Lawsuit Contends Constitution’s ‘Insurrection’ Clause Bars Trump From Running

An ethics watchdog on Wednesday sued to bar former President Donald Trump from the primary ballot in Colorado, arguing he is ineligible to run for the White House under a rarely used clause in the U.S. Constitution aimed at candidates who have supported an “insurrection.”

The lawsuit, citing the 14th Amendment, is likely the initial step in a legal challenge that seems destined for the U.S. Supreme Court. The complaint was filed on behalf of six Republican and unaffiliated Colorado voters by the officially nonpartisan group Citizens for Responsibility and Ethics in Washington.

It will jolt an already unsettled 2024 primary campaign that features the leading Republican candidate facing four separate criminal cases.

Liberal groups have demanded that states’ top election officials bar Trump under the clause that prohibits those who “engaged in an insurrection or rebellion” against the Constitution from holding higher office. None has taken that step, looking for guidance from the courts on how to interpret a clause that has been used only a handful of times since the 1860s.

While a few fringe figures have filed thinly written lawsuits in a few states citing the clause, the litigation Wednesday was the first by an organization with significant legal resources. It may lead to similar challenges in other states, holding out the potential for conflicting rulings that would require the Supreme Court to settle.

Guidance for officials

Colorado’s secretary of state, Democrat Jena Griswold, said in a statement that she hoped “this case will provide guidance to election officials on Trump’s eligibility as a candidate for office.”

The lawsuit contends the case is clear, given the attempt by then-President Trump to overturn his 2020 election loss to Democrat Joe Biden and his support for the assault of the U.S. Capitol on January 6, 2021. The Republican has said he did nothing wrong in his actions.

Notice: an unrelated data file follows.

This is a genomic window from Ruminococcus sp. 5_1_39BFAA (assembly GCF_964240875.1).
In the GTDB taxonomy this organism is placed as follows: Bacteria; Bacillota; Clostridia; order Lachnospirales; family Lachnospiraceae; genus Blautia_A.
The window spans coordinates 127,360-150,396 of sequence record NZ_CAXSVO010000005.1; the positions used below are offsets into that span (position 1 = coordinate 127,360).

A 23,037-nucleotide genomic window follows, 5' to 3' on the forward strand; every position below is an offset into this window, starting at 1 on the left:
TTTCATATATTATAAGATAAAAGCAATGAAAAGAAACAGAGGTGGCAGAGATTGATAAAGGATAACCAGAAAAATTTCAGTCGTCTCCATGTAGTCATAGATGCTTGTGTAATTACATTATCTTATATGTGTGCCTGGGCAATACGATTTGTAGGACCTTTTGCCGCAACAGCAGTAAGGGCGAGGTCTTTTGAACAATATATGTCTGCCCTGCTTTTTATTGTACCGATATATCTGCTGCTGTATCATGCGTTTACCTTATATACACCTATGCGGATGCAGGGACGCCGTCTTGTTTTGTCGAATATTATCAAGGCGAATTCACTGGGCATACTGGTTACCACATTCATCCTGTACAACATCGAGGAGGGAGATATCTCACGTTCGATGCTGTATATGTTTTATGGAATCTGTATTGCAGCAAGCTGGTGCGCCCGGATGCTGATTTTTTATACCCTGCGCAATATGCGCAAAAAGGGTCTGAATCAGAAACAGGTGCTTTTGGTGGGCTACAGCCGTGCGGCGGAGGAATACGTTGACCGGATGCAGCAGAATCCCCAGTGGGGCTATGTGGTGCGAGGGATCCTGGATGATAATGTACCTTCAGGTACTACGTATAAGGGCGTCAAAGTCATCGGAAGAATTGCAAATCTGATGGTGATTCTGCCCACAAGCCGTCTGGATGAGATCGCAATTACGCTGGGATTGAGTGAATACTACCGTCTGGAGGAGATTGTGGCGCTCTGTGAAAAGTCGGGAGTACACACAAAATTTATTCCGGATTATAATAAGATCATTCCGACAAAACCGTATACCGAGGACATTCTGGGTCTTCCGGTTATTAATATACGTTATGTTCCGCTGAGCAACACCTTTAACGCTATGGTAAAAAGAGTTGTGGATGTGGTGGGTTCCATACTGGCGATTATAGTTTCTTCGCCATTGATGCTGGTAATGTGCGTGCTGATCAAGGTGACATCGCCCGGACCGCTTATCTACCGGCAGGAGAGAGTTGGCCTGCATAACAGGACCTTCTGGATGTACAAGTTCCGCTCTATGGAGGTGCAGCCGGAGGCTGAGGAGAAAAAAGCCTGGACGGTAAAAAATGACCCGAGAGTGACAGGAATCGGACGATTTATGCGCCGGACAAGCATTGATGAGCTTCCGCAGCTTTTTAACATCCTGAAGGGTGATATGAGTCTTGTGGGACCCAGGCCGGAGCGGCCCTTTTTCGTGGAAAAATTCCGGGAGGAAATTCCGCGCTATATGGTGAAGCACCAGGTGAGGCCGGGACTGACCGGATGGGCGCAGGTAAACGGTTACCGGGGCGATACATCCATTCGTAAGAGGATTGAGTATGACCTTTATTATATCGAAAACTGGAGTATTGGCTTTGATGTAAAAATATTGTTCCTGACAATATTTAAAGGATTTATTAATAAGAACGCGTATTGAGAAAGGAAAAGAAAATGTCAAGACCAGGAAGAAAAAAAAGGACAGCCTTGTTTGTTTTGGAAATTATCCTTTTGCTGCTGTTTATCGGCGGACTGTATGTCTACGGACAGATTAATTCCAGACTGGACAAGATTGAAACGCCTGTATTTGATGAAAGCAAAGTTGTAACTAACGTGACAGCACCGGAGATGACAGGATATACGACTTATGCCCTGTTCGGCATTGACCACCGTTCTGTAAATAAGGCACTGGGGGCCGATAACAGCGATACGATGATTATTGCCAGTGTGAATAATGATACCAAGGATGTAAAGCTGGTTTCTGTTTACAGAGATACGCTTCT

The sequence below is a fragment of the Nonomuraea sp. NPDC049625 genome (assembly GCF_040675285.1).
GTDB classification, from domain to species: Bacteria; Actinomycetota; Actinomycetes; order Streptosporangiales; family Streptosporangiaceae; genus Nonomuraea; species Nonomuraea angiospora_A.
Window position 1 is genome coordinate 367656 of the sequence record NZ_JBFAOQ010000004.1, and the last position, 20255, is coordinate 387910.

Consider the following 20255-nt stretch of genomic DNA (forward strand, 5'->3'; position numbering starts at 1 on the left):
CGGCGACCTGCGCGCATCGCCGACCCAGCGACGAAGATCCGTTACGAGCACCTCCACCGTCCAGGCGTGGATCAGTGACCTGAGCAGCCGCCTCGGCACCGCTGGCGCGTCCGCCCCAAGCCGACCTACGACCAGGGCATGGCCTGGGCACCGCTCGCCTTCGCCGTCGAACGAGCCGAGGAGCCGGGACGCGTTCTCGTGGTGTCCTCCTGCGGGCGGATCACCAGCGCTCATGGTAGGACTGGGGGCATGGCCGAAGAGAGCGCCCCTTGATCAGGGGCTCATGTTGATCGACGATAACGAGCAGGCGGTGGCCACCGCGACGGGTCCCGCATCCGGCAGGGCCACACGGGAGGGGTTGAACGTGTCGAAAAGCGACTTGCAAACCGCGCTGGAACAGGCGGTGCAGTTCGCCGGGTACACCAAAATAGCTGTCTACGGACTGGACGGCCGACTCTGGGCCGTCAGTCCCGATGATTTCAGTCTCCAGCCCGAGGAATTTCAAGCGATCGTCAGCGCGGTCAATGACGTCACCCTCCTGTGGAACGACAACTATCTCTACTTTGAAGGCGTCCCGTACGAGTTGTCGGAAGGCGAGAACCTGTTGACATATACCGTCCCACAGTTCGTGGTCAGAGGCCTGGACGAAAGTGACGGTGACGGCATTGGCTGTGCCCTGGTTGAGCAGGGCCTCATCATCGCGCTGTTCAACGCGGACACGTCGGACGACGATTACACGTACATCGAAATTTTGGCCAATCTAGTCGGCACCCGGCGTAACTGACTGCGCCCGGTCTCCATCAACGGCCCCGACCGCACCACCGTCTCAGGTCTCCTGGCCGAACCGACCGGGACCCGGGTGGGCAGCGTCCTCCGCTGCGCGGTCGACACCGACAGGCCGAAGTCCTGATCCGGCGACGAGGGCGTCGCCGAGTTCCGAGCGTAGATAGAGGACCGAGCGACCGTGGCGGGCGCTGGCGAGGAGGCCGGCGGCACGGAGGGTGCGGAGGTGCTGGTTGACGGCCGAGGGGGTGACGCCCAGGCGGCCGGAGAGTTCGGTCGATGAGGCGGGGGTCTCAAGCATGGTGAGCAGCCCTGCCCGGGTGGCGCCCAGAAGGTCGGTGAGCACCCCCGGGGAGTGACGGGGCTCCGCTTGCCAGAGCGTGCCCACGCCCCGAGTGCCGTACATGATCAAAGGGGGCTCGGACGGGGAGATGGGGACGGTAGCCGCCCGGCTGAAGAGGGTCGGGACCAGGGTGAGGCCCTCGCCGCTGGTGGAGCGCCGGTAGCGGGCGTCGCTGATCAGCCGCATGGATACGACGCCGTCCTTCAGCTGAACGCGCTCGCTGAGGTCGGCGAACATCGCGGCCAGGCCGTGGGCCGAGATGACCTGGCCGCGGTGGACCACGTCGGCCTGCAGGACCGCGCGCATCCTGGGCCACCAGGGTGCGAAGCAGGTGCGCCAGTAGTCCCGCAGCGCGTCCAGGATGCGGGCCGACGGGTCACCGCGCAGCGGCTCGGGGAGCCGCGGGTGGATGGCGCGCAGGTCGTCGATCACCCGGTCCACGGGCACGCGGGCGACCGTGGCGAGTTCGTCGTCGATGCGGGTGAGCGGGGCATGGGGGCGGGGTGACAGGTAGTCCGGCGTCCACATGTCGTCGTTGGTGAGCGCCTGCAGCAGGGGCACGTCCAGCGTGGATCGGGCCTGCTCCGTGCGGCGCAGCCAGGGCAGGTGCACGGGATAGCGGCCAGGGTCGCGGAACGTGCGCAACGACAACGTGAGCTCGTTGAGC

The 14th Amendment, ratified in 1868, helped ensure civil rights for freed slaves, and eventually for all people in the United States. But it also was used to prevent former Confederate officials from becoming members of Congress after the Civil War and taking over the government against which they had just rebelled.

The clause cited in the lawsuit allows Congress to lift the ban, which it did in 1872 as the political will to continue to bar former Confederates dwindled. The provision was almost never used after that.

CREW and law professors of both parties contend the amendment is clear and is a qualification for president, just as the Constitution’s mandate that a candidate for the White House must be at least 35 years old and a natural-born citizen.

But others note there is much unsettled about the provision and that a case involving this issue has not reached the justices in Washington.

The clause cites a wide range of offices “under the United States” and states that the provision applies to, including “presidential electors” — but not the presidency itself. There is a debate among some experts about whether Trump’s acts constitute an “insurrection” under the language of the amendment.

Speedy resolution sought

In its complaint, CREW asked the court to expedite the matter so it can be resolved before the state’s primary ballot is set on January 5, 2024.

“We understand that there’s great interest in states across this country about this question, and it needs to be resolved expeditiously so there’s clarity,” said Donald Sherman, CREW’s chief counsel, told reporters in a teleconference.

A Trump spokesman did not immediately respond to a request for comment on the suit.

The 14th Amendment was used last year to bar from office a New Mexico county commissioner who entered the U.S. Capitol on January 6. That was the first time it had been used in 100 years. In 1919, Congress refused to seat a socialist, contending he gave aid and comfort to the country’s enemies during World War I.

CREW said that it expected to file more cases in other states and that other groups might do so as well. It picked Colorado, its leaders said, because the state allows ballot challenges to go directly to court. It assembled a prominent roster of plaintiffs, including a former Republican leader of both houses of the legislature and a conservative columnist for the Denver Post.

There was another reason, Sherman noted: In 2015, a Guyana-born naturalized citizen lost his lawsuit to be included on the state’s presidential primary ballot, failing to convince a federal magistrate that the Constitution’s requirement that he be a natural-born citizen was unfair.

A federal appeals judge upheld that ruling barring him from the ballot. The judge was Neil Gorsuch, now on the U.S. Supreme Court.

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